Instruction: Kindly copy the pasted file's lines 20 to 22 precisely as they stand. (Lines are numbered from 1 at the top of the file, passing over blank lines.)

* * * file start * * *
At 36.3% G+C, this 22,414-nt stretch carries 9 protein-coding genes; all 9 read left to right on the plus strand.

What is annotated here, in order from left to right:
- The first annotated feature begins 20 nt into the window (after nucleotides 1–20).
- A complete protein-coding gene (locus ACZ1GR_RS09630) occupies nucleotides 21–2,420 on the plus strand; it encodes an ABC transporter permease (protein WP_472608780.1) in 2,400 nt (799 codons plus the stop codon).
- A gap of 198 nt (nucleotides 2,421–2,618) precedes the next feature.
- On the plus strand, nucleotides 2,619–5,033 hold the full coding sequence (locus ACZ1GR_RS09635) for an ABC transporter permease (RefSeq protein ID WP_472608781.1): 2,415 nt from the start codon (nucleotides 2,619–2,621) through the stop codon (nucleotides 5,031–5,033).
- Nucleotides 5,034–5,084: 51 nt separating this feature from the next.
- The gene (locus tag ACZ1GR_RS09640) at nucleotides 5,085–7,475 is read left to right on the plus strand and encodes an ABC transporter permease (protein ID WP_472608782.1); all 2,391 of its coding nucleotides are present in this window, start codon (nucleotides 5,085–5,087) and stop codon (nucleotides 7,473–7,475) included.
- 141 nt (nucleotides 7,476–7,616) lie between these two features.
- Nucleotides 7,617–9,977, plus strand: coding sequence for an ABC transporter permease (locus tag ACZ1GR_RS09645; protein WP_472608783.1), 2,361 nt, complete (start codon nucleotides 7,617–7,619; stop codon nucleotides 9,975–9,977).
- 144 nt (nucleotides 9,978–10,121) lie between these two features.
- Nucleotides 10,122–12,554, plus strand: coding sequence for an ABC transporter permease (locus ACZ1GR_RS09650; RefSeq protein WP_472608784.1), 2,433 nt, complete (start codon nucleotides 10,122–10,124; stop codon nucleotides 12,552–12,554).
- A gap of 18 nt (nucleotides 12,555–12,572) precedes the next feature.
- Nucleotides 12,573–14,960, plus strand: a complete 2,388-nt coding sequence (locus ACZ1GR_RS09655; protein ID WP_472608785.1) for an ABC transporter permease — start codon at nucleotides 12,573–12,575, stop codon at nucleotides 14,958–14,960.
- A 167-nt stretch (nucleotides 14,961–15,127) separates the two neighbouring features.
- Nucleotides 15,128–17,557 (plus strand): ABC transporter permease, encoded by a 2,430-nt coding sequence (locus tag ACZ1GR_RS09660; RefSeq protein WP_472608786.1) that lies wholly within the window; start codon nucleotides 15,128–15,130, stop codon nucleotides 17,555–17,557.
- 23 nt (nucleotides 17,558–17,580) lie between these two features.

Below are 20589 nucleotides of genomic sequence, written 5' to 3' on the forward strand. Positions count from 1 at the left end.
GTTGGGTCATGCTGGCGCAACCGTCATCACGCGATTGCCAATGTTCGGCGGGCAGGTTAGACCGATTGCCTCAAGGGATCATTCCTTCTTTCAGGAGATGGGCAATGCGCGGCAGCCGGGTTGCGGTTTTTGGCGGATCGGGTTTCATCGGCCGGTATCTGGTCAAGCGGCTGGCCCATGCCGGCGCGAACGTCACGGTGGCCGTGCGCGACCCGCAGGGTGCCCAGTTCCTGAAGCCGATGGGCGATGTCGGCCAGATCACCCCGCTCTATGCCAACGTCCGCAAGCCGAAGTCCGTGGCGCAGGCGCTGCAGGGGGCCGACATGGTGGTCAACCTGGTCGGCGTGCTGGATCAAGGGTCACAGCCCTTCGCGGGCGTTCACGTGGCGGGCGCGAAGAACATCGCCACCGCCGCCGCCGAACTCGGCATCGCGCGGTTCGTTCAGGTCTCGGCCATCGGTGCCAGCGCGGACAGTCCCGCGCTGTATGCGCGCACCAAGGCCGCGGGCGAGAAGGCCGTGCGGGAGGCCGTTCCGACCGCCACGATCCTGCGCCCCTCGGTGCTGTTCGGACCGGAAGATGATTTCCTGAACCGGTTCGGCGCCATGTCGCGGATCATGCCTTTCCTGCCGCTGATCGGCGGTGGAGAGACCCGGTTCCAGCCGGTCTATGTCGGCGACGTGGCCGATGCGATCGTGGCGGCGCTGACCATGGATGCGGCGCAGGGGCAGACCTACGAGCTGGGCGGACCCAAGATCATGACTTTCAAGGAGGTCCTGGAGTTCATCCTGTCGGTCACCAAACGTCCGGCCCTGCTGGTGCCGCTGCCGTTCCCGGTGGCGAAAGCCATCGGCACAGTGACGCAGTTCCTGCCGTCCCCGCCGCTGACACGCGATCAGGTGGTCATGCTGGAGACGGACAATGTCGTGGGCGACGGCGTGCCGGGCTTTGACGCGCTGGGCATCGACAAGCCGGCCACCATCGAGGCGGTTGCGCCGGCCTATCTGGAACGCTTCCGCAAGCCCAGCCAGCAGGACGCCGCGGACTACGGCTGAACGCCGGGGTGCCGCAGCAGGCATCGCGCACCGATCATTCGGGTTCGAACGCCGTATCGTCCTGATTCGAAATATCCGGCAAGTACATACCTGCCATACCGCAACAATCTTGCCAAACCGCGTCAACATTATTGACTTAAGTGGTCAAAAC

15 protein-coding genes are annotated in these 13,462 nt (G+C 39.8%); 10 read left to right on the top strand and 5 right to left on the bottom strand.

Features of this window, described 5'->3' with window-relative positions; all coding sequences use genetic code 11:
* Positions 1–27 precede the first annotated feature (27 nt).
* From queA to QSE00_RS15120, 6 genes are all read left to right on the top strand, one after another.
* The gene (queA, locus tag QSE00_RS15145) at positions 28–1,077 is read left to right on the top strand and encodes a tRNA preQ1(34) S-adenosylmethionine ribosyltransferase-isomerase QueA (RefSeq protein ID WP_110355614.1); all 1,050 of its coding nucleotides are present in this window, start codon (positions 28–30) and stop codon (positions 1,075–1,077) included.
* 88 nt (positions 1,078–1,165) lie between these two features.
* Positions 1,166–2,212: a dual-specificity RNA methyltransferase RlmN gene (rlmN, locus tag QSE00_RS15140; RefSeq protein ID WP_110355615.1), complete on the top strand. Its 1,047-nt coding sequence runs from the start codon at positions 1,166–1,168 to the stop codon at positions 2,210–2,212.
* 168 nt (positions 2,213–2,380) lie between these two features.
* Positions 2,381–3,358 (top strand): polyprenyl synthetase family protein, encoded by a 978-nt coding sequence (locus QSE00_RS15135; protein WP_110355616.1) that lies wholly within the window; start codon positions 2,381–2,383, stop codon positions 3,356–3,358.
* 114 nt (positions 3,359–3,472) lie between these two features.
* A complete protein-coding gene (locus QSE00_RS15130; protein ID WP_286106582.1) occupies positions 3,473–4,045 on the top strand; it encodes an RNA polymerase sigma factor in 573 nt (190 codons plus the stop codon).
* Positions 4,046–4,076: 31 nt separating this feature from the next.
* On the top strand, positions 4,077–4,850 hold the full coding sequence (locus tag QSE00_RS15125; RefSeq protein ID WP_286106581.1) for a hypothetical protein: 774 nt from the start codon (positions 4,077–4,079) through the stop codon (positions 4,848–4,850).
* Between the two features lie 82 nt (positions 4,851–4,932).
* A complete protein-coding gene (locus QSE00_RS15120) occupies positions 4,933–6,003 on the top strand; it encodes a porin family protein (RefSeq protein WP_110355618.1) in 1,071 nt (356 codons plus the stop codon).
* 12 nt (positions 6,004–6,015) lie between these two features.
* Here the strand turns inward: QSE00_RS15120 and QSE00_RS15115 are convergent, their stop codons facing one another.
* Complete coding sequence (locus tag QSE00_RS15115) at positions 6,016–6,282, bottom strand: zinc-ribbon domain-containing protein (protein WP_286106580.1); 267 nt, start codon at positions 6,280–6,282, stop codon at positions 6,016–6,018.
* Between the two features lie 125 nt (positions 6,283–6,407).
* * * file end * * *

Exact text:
15 protein-coding genes are annotated in these 13,462 nt (G+C 39.8%); 10 read left to right on the top strand and 5 right to left on the bottom strand.

Features of this window, described 5'->3' with window-relative positions; all coding sequences use genetic code 11:
* Positions 1–27 precede the first annotated feature (27 nt).